She told ClearVoice that a series of layoffs motivated her, something many writers are familiar with. She realized she had all the tools she needed to succeed on her own when she got her second pink slip in two years:
“After my first layoff, I didn’t have the confidence to handle the ebbs and flows of self-employment and I failed miserably. By the time the second one came around, I outlined what I needed to make as well as financial wants for the future. Within six months of my layoff, I earned almost $16,000 in a month. That’s when I knew I could do this on my own.”
For Zinn, achieving a lucrative full-time freelance career requires a few key steps:
- Most importantly, know how much you need to survive.
- Finding gigs that pay for the time necessary.
- Knowing when and how to ask for more money.
- Develop a business plan.
In addition to making you more comfortable, Zinn claims that developing a financial strategy will also increase your focus. For example, after determining how much you must complete each hour to save, invest, and make ends meet, you can determine how much you must make per hour to succeed.
In Zinn’s words:
“I started out with a $50/hour goal, then moved up to $100, and kept moving up. Now I look to earn about $150-$200 per hour on each assignment. Keep in mind I don’t charge hourly, I just look at how much I could earn hourly.
So when I look at potential assignments, I consider how long it’ll take me. A $400 assignment might sound lucrative, but does it take me six hours to write or two? I try to take on assignments that have the most earning potential, so I thoroughly review them before accepting them.”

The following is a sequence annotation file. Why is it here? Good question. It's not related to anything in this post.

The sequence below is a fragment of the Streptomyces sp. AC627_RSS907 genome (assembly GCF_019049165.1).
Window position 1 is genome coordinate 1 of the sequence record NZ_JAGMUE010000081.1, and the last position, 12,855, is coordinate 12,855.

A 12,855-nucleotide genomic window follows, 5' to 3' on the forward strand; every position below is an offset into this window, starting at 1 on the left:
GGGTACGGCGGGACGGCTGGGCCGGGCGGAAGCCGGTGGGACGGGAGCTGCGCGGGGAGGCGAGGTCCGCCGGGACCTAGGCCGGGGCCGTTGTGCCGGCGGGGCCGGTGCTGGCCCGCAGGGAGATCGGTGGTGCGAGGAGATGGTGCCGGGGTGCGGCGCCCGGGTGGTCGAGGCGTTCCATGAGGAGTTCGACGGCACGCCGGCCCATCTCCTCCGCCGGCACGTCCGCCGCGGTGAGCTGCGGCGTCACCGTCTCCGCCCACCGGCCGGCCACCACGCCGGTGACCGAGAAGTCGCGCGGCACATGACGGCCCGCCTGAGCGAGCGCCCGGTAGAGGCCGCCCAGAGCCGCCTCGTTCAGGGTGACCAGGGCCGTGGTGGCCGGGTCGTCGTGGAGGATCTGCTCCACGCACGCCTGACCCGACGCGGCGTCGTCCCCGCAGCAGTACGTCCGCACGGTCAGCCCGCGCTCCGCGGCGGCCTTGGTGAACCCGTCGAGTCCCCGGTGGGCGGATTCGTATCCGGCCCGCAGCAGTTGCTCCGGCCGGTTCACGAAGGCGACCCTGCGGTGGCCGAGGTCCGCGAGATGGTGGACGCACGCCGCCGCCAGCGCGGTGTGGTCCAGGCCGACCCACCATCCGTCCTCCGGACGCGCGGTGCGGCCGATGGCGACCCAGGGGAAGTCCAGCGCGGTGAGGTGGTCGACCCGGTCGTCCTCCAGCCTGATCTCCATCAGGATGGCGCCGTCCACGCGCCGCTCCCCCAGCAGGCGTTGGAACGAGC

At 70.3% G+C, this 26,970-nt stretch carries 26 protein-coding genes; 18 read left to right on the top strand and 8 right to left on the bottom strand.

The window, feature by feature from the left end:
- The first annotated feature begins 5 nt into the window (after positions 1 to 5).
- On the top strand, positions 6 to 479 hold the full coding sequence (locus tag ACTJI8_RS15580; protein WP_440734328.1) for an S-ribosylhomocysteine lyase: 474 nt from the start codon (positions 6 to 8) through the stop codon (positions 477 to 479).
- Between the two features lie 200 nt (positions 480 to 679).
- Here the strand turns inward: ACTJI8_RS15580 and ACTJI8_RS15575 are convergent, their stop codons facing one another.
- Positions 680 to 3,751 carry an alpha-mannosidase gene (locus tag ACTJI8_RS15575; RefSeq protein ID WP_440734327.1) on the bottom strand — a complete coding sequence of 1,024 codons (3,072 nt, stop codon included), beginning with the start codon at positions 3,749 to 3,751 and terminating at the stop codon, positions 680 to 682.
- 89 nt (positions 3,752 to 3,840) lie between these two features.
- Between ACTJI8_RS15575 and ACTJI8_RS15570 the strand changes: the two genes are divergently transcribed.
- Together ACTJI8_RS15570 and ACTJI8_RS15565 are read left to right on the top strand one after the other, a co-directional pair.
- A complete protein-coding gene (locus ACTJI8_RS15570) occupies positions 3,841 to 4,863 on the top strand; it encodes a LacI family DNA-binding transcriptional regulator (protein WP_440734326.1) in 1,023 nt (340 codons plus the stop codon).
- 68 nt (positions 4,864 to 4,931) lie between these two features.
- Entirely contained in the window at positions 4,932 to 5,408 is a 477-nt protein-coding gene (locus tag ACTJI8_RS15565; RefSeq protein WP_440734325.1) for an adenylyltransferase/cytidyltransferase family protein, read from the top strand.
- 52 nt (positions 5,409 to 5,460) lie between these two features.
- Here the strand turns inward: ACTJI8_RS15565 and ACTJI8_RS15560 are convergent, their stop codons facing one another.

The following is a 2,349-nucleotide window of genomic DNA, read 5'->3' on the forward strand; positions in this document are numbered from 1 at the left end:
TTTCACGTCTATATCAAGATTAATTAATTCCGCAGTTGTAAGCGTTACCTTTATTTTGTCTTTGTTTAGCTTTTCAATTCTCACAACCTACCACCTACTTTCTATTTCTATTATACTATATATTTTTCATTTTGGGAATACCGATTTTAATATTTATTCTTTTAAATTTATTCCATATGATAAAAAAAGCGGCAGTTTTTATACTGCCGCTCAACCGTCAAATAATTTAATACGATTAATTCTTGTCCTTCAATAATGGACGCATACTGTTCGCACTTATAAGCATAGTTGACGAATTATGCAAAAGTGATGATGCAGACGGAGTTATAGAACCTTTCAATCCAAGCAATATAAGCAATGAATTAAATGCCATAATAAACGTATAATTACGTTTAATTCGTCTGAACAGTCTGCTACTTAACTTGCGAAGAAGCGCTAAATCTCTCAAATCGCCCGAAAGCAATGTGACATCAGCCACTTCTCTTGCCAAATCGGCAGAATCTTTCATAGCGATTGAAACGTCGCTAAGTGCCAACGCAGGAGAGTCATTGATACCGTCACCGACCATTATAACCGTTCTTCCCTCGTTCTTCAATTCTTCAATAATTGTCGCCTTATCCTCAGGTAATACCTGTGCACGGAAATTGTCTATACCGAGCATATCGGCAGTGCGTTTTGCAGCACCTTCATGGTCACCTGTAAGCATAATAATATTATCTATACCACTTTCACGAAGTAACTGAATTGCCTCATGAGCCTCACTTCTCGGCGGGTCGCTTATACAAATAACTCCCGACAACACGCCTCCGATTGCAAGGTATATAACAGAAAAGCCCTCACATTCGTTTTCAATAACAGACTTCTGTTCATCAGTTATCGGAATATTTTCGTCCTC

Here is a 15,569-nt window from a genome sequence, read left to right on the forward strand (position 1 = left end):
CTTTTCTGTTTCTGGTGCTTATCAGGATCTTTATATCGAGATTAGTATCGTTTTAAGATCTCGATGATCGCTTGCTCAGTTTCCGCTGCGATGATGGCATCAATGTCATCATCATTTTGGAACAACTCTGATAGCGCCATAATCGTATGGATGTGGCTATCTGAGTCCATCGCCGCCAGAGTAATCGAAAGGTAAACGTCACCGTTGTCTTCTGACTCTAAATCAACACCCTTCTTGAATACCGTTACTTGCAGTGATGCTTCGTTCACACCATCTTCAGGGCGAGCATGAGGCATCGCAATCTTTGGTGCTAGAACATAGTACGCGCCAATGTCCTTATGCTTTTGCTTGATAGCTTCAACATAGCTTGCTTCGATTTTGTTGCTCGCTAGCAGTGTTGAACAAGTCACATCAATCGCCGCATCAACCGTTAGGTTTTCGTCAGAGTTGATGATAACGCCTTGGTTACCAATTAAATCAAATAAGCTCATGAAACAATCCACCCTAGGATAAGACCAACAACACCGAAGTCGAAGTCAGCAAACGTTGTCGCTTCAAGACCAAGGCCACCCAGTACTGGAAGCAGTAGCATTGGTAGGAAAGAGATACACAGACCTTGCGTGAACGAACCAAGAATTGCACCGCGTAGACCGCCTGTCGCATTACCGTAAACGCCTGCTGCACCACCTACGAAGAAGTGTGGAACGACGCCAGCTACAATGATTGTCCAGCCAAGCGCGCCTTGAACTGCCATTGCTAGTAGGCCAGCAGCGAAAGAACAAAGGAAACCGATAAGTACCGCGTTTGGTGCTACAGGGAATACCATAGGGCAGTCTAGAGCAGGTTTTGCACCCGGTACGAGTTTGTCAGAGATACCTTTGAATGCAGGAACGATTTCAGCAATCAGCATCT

After that, Zinn urges hustlers to be bold when asking for more money, especially after proving themselves. The increase can make a big difference in your bottom line, even if it’s only 25 percent.
“If an editor declines the raise, ask what you can do in the future to get your pay bumped up,” suggests Zinn. “Then move on to asking your next editor/client. If you’re working too much, it might be time to drop a client. “Consider your lowest-paying one — or biggest pain client — first on the chopping block. This is a tough step, but it’s crucial to move up financially.”
Set up retainer deals.
Making $10K from a project is sweet. However, having the opportunity to continue working for a client over a long time is much more precious. By doing so, you can earn consistent income without having to find new clients after every project you complete.
In addition, while freelancing is excellent, there is always the possibility of landing a full-time gig. In particular, a high-growth company, stock options, etc., could make it worthwhile to take the job.
Create a diversified income.
Earlier in the post, I mentioned starting a blog and monetizing it with affiliate marketing. It’s a tried and true method to generate multiple income streams from your writing.